Tuesday, 16 September 2014

White Kitchen Pantry Piece

I had a very large number of emails asking how I did this particular piece. 
Let's see it from start to finish and the trials and errors along the way!

 Here is the before shot of this piece. Quite a few people were talking about how they prefer the before. To each there own, however with this large number of holes in the sides, gouges and scratches and warps, I prefer to fill, sand and paint.
Notice the top drawer is  missing hardware to be able to open it whatsoever. Is this a new thing? Am I missing a design trend here?

Skipping the ugly stages.... I chose to not take time to photograph it covered in woodfill, primer and paint. There is always that ugly stage before the beauty turns out right?

I also chose to swap the top molding for something I liked a bit more.

Now the fun begins.

The cupboard doors.

People were suggesting it was a stencil, or it was a chalkboard.
What I chose for this piece was actually an ink transfer.

I used a graphic from the Graphics Fairy.
She has many fabulous free images to browse and after a lot of decision making,
I chose this particular design.

She also has a page dedicated solely to image transfer How-To's

You can find those tutorials here:
12 Easy Image Transfer Processes

It is a lot of trial and error with these. A lot depends on what types of artwork or printers you have access to i.e inkjet, toner, laser, 4 colour process etc.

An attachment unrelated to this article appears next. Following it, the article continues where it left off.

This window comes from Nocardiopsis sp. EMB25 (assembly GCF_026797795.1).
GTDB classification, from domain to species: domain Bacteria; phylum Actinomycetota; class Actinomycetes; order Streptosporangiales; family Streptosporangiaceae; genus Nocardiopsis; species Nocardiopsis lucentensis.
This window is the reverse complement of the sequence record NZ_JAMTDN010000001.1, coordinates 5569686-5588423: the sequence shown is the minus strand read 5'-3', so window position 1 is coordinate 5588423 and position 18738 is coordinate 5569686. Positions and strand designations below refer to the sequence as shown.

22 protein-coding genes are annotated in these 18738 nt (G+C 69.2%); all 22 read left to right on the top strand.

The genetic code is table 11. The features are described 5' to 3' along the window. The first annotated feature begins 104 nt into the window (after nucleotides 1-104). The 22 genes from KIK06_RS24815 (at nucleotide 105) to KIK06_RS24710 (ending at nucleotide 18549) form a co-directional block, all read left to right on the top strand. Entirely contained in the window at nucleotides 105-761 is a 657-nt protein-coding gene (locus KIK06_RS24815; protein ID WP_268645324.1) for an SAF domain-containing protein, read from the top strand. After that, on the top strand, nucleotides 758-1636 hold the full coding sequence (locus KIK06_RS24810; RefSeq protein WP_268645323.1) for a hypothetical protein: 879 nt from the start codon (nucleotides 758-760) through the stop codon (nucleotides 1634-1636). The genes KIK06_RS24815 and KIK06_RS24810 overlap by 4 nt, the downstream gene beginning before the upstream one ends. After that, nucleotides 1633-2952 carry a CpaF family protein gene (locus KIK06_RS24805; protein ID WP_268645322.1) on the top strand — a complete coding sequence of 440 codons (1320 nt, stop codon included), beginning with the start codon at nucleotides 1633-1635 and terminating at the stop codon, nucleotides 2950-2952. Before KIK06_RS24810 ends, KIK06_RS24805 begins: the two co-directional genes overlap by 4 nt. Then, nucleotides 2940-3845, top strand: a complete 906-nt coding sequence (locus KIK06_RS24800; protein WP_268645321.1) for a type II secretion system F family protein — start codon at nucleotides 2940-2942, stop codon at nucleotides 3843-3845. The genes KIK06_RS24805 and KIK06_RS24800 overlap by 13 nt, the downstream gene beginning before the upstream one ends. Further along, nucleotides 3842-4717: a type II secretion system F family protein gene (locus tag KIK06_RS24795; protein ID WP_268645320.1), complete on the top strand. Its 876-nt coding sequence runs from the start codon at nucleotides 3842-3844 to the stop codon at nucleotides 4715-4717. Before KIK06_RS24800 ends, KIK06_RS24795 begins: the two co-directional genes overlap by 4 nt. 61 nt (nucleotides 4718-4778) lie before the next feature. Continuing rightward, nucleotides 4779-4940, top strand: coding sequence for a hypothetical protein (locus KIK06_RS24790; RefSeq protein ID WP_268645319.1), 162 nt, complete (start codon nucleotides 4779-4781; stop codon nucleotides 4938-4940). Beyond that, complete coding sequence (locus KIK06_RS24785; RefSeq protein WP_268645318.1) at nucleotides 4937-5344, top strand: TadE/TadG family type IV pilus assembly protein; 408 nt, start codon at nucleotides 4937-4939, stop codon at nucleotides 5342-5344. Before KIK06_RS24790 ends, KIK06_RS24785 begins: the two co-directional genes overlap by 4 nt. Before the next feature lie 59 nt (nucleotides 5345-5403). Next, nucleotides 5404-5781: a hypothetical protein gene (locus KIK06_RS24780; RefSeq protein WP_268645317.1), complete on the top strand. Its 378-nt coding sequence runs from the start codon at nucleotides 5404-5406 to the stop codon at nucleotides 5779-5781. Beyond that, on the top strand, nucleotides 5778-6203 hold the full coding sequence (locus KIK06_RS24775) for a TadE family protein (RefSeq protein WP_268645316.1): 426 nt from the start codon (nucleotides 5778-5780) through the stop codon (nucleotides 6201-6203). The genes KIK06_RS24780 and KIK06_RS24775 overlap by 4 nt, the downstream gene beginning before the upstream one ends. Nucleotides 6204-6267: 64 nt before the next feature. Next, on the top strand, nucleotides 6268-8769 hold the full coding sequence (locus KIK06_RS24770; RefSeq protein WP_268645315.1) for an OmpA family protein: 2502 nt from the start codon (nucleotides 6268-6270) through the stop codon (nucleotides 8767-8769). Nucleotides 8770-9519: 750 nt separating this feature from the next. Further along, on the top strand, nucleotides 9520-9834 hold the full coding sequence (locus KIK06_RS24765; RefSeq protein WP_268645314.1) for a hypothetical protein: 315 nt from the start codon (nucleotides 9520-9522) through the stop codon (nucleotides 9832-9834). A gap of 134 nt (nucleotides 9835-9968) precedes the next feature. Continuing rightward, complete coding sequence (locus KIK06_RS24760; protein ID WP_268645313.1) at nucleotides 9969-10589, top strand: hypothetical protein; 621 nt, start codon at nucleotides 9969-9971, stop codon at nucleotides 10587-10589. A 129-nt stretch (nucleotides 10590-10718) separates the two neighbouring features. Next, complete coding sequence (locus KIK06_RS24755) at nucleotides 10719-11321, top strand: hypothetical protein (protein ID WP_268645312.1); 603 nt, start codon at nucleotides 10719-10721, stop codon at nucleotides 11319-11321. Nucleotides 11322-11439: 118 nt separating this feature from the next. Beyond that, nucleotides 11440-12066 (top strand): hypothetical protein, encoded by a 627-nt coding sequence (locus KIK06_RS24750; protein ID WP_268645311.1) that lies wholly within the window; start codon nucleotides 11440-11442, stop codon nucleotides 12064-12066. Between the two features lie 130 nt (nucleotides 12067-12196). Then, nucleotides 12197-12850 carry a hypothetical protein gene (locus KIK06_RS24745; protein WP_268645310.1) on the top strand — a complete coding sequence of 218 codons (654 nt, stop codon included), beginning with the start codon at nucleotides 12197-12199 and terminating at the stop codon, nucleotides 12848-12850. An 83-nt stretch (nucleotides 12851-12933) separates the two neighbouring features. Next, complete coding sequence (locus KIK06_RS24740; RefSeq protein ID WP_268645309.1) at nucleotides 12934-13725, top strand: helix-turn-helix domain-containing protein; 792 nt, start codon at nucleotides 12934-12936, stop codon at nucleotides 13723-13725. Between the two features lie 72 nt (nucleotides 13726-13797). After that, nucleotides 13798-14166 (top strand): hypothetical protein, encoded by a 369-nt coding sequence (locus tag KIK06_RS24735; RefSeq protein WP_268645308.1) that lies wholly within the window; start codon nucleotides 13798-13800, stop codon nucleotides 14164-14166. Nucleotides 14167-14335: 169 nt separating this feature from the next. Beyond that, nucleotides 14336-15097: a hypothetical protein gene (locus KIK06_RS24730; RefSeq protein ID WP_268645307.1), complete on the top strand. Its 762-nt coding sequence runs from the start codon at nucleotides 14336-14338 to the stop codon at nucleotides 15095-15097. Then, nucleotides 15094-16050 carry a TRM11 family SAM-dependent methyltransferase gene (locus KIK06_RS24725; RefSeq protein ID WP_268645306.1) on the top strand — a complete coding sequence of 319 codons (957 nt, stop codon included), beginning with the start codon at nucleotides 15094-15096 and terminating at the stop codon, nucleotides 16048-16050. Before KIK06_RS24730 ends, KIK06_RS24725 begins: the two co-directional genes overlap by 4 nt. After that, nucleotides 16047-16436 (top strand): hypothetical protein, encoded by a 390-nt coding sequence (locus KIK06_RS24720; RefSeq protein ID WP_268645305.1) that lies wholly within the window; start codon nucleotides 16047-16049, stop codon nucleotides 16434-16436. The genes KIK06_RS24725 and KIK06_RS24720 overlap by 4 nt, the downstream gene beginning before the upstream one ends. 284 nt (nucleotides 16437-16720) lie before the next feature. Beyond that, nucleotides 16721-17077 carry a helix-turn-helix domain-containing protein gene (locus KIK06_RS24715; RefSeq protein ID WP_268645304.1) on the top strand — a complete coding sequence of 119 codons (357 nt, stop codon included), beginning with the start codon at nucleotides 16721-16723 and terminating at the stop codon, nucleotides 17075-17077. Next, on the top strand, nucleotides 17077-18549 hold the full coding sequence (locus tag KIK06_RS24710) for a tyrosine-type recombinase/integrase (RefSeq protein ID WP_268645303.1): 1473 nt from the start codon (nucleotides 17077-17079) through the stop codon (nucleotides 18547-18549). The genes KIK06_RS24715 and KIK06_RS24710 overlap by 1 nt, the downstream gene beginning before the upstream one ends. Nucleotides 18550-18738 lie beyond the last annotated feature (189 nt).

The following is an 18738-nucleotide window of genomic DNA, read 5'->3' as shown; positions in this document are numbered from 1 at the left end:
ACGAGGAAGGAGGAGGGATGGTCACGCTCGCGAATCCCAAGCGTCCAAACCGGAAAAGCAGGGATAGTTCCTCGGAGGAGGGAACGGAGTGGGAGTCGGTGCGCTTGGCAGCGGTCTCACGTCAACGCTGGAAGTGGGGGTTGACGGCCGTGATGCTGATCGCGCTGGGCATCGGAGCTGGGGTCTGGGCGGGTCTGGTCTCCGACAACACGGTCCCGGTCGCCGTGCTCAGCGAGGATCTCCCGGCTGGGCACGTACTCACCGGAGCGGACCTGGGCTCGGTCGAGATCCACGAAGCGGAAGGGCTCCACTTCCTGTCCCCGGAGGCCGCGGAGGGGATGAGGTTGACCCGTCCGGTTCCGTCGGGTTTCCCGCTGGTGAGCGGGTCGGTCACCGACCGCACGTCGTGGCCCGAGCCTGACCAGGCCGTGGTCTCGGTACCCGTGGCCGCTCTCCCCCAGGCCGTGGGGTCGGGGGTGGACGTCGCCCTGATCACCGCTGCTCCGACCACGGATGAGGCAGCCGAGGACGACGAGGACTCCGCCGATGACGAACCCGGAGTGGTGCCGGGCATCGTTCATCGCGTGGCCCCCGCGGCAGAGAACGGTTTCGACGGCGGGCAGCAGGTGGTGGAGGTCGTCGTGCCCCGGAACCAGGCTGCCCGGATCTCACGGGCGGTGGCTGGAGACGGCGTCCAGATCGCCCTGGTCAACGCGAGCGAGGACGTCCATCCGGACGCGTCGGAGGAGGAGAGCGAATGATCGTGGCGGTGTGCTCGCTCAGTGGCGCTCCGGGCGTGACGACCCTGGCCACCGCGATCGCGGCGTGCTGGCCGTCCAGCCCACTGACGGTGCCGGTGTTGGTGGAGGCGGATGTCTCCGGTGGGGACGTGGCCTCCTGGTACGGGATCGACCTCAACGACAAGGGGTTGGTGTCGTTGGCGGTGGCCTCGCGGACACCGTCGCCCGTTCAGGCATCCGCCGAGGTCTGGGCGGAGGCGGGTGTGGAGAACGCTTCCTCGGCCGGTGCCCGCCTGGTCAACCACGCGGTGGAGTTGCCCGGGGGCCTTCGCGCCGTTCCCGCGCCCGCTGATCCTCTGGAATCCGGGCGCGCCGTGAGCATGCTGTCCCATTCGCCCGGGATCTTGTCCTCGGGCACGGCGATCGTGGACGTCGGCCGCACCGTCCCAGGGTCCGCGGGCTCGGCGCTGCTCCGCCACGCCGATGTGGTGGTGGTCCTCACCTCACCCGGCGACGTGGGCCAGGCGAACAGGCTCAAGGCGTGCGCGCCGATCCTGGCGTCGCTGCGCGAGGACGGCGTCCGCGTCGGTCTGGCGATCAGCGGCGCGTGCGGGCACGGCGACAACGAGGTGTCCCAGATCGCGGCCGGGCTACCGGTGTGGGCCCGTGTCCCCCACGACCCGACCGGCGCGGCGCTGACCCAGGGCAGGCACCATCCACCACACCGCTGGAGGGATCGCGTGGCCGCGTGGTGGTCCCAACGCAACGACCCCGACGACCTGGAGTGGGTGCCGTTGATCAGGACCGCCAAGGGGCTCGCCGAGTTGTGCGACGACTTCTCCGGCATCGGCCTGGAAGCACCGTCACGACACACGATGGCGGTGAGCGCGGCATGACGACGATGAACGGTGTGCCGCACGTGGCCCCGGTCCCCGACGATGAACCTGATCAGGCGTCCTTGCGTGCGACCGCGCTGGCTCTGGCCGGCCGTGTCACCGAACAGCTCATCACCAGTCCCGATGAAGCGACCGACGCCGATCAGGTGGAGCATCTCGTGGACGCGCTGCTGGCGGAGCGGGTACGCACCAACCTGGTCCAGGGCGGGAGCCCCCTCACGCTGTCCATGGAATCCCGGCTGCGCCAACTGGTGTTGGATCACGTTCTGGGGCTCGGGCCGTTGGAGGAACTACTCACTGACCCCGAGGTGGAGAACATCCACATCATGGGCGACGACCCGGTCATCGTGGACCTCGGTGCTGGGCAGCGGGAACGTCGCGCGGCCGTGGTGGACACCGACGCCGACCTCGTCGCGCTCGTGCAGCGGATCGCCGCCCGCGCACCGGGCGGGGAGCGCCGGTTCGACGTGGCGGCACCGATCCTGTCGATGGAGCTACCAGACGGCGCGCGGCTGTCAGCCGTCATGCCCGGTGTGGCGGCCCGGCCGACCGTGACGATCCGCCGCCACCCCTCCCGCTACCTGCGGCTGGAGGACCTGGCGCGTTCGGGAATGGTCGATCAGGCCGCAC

Also what mediums you choose to use or have access to.
She covers methods such as mod podge, acetone, heat transfers etc.
I chose the gesso route.

As you will see in the following photos, I also chose to experiment with a homemade gesso recipe following a few Youtube tutorials from some artisans. NOTE that these homemade recipes do NOT work for this type of project haha. In fact it was a huge disaster. I pouted for about a minute before moving on and taking the loss with chuckle as I saw how much of a mess I was.
Coated in this semi sticky goo and paper shreds. ICK.

Step one. Measure the space you need to get the measurements for the printout. 
 Step 2: After you have your reverse image print out, cut it to size. Apply a nice healthy coat of Gesso to the surface.
 Step 3: Immediately lay your image face down in the gesso